Speculative Fever: Investor Contagion in the Housing Bubble
Historical anecdotes of new investors being drawn into a booming asset market, only to suffer when the market turns, abound. While the role of investor contagion in asset bubbles has been explored extensively in the theoretical literature, causal empirical evidence on the topic is virtually non-existent. This paper studies the recent boom and bust in the U.S. housing market, establishing that many novice investors entered the market as a direct result of observing investing activity of multiple forms in their own neighborhoods and that these “infected” investors performed poorly relative to other investors along several dimensions.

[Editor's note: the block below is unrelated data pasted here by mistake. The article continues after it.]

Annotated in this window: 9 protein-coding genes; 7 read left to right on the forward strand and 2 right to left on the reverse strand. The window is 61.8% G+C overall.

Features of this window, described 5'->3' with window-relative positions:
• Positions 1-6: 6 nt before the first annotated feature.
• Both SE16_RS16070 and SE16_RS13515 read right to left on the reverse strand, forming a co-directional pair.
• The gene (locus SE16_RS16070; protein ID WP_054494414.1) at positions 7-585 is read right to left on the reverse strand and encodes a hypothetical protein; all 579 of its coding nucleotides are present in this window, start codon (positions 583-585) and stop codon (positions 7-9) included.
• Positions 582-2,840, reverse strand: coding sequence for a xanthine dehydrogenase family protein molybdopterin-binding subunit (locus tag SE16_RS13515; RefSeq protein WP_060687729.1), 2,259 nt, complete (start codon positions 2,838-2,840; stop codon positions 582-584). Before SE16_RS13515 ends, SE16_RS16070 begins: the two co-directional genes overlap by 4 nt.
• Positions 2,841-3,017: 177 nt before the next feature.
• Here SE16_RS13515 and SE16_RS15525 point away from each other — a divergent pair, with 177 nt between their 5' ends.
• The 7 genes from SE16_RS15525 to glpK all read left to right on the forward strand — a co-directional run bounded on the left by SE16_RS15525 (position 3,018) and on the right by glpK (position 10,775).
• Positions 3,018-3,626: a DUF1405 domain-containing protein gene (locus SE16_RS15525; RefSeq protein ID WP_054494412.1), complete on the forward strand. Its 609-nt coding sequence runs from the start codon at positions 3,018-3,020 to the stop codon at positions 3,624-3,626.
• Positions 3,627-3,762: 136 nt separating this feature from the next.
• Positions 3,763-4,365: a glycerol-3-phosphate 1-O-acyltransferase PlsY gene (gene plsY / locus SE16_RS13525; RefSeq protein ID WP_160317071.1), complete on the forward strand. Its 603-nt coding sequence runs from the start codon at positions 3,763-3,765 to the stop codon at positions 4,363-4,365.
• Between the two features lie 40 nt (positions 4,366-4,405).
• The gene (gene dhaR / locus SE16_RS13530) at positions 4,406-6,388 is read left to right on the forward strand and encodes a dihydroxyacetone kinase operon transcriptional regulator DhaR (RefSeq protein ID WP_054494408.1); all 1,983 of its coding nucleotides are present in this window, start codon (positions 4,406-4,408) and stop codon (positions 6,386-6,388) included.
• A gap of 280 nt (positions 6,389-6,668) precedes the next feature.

We thank Jerry Carlino, Chris Cunningham, Kris Gerardi, Steve Ross, Alex Zevelev, and many seminar and conference participants for their useful feedback on earlier versions of this paper. We are grateful for Duke University's financial support. Any errors are our own. The views expressed herein are those of the authors and do not necessarily reflect the views of the National Bureau of Economic Research.
Patrick Bayer & Kyle Mangum & James W. Roberts, 2021. "Speculative Fever: Investor Contagion in the Housing Bubble," American Economic Review, American Economic Association, vol. 111(2), pages 609-651, February. citation courtesy of